At Casting Frontier, our mission is to empower actors everywhere to expand their horizons and build their careers by offering a simple, no-nonsense portal to apply for real casting calls and auditions right from your computer. But beyond connecting actors with casting directors and other acting job opportunities, we strive to be a resource for every aspect of the craft and the career of acting. Learning from the greats is one of the most important ways to improve your acting chops and enhance your career, which is why this Vanity Fair interview with legendary voiceover actor Tom Kenny is a must-watch for anyone seeking a job in voiceover acting. 

 

Voice Over Acting Advice from Tom Kenny

Animation voice actor Tom Kenny is famous for providing the voices of SpongeBob SquarePants, the Ice King (Adventure Time), the Mayor (The Powerpuff Girls), and Heffer the cow (Rocko’s Modern Life)— among countless other voices for television, video games, and films. In this Vanity Fair clip, the legendary actor lightheartedly reviews impressions of his iconic character voices in honor of Nickelodeon commemorating the 20th anniversary of SpongeBob SquarePants. And, in doing so, Kenny shares both creative and business insights into voice acting.

The History Behind Tom Kenny’s Voices

Growing up in East Syracuse, New York, young Kenny loved comic books, drawing funny pictures, and collecting records. “People are always saying that I must have been the class clown, with all these voices,” he says. “No, I was  way too shy to be the class clown; I was a class clown’s writer.” 

Still, he dared to put his humor to the test, starting to do stand-up comedy routines in nightclubs as a teenager. After attending college, Kenny took his routine on the road for about eight years across the U.S. This eventually led to invitations to appear on television shows such as Late Night with David Letterman. Eventually, Kenny moved to Los Angeles to continue growing his comedic career. 

One night while on stage at the Improv, a representative from Cartoon Network was in the audience. Enjoying the way Kenny showcased a variety of characters, the rep asked him if he’d ever considered doing voices for animations. As a matter of fact, Kenny had long wished to do voice-overs for cartoons. Subsequently, even though he was given opportunities to audition for such roles, it wasn’t an automatic shoo-in. Indeed, Kenny had to work at it for some time before things started happening. 

How Tom Kenny Created the SpongeBob Voice

Kenny’s first major role came in the form of Heffer, the friendly cow in “Rocco’s Modern Life”:

“‘Rocco’s Modern Life’ and Heffer was the first regular animated series I was ever on, so that’s a really important one for me,” Kenny recalls. “It’s where I first met [the animator] Stephen Hillenburg who’d go on to create SpongeBob. Steve was the creative director of ‘Rocco’s Modern Life.’”

When Hillenburg was in the process of creating the SpongeBob SquarePants TV series, he was searching for just the right voice to fit his title sponge character. But one day, he heard a voice that made a perfect match for his new yellow protagonist: Kenny, who used the voice for a minor character on Rocco’s. Hillenburg told Nickelodeon executives: “That’s it—I don’t want to hear anybody else do the voice. We’ve got SpongeBob.” The network insisted on having more actors audition for the voice,but an adamant Hillenburg quickly shut them down. He says, “One of the advantages of having a strong creator is that the creator can say, ‘No, I like that; I don’t care about celebrities.’”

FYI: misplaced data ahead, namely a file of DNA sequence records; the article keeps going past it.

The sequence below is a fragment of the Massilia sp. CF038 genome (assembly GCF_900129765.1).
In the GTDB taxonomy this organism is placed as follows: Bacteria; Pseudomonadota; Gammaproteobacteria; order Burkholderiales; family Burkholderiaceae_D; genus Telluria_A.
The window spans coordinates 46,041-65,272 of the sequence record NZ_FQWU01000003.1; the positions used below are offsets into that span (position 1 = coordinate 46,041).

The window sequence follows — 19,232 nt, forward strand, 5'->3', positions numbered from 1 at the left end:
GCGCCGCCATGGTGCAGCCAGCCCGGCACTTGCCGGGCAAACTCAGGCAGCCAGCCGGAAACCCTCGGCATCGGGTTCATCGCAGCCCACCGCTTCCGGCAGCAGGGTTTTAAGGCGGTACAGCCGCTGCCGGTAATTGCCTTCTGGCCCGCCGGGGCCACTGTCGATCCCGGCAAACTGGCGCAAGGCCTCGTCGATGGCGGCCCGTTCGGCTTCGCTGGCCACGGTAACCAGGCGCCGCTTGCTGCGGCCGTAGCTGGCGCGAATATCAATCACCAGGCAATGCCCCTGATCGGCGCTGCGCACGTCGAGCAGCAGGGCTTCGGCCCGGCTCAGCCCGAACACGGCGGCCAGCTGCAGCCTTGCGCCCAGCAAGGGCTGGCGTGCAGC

Kenny never imagined he’d ever use that particular voice again after performing it once in Rocko’s; in fact, he’d forgotten exactly how it sounded. So, Hillenburg played back a video clip of the Rocko’s episode to refresh Kenny’s memory. 

 

Tom Kenny’s Advice for Voice Over Acting

Now the 57-year-old actor reveals in the Vanity Fair clip above some insights into the world of voice-acting. He explains, “When you’re doing voice-over for TV, the union contract is that they get you for three voices. Once you go to a fourth voice, they’ve got to give you a little bump in pay. So they have you for one to three voices. So, it pays to be versatile because they would rather pay one guy to do three voices than three guys separately to do three voices.” He jokingly adds, “So a lot of times, you wind up talking to yourself and having conversations with yourself.”

Some of Kelly’s inspirations include his teenage nephew for Heffer, and the Powerpuff Mayor was a combination of the Wizard from the 1939 film The Wizard of Oz and the character Ma from Every Which Way But Loose played by Ruth Gordon.

With all the characters he’s played over the course of two decades, Kenny remarks, “I seem to voice a lot of sweet, kind of dumb yellow characters for some reason.” And for his commitment to those roles, Kenny has received a Daytime Emmy Award for Outstanding Performer in an Animated Program for playing SpongeBob, as well as two Annie Awards for his voice, work as SpongeBob and the Ice King.

 

Audition for Acting Jobs Online Today

This clip is a fun, lighthearted exploration into the craft of voice over acting, the history of one of the most iconic voices in cartoons, and the business and industry side of voice overacting. But insights like these don’t matter unless they’re put to use, and if you’re ready to take the next step in your voice acting career, we’re ready to help. Our online casting platform lets you find casting calls and auditions from real casting directors and apply them at the touch of a button. Ready to move your career forward? Join Casting Frontier today!

 

Comments

comments